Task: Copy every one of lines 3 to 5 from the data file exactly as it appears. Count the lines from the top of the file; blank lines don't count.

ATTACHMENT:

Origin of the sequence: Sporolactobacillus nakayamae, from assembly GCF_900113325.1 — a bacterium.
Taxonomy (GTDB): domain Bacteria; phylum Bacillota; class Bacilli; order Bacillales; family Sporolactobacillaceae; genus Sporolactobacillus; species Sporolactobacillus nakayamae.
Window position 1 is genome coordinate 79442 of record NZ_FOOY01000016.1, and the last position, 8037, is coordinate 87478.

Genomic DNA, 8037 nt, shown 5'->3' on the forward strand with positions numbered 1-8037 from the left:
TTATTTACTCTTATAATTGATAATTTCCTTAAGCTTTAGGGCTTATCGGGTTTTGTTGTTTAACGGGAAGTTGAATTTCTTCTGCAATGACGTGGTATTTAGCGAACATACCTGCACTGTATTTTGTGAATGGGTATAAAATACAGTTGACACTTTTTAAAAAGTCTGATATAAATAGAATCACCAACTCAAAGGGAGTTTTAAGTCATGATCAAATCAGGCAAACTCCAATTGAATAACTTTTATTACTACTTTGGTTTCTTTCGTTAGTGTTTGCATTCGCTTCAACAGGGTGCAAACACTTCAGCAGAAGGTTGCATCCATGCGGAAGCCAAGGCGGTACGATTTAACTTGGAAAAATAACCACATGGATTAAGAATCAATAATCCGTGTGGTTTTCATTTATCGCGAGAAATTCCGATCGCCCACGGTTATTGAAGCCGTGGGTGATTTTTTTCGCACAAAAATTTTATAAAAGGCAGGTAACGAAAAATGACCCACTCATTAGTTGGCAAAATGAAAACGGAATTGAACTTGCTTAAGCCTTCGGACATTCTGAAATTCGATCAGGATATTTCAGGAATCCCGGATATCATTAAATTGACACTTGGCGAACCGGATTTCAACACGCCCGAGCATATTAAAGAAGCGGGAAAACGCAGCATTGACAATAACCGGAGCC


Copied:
Window position 1 is genome coordinate 79442 of record NZ_FOOY01000016.1, and the last position, 8037, is coordinate 87478.

Genomic DNA, 8037 nt, shown 5'->3' on the forward strand with positions numbered 1-8037 from the left:
TTATTTACTCTTATAATTGATAATTTCCTTAAGCTTTAGGGCTTATCGGGTTTTGTTGTTTAACGGGAAGTTGAATTTCTTCTGCAATGACGTGGTATTTAGCGAACATACCTGCACTGTATTTTGTGAATGGGTATAAAATACAGTTGACACTTTTTAAAAAGTCTGATATAAATAGAATCACCAACTCAAAGGGAGTTTTAAGTCATGATCAAATCAGGCAAACTCCAATTGAATAACTTTTATTACTACTTTGGTTTCTTTCGTTAGTGTTTGCATTCGCTTCAACAGGGTGCAAACACTTCAGCAGAAGGTTGCATCCATGCGGAAGCCAAGGCGGTACGATTTAACTTGGAAAAATAACCACATGGATTAAGAATCAATAATCCGTGTGGTTTTCATTTATCGCGAGAAATTCCGATCGCCCACGGTTATTGAAGCCGTGGGTGATTTTTTTCGCACAAAAATTTTATAAAAGGCAGGTAACGAAAAATGACCCACTCATTAGTTGGCAAAATGAAAACGGAATTGAACTTGCTTAAGCCTTCGGACATTCTGAAATTCGATCAGGATATTTCAGGAATCCCGGATATCATTAAATTGACACTTGGCGAACCGGATTTCAACACGCCCGAGCATATTAAAGAAGCGGGAAAACGCAGCATTGACAATAACCGGAGCC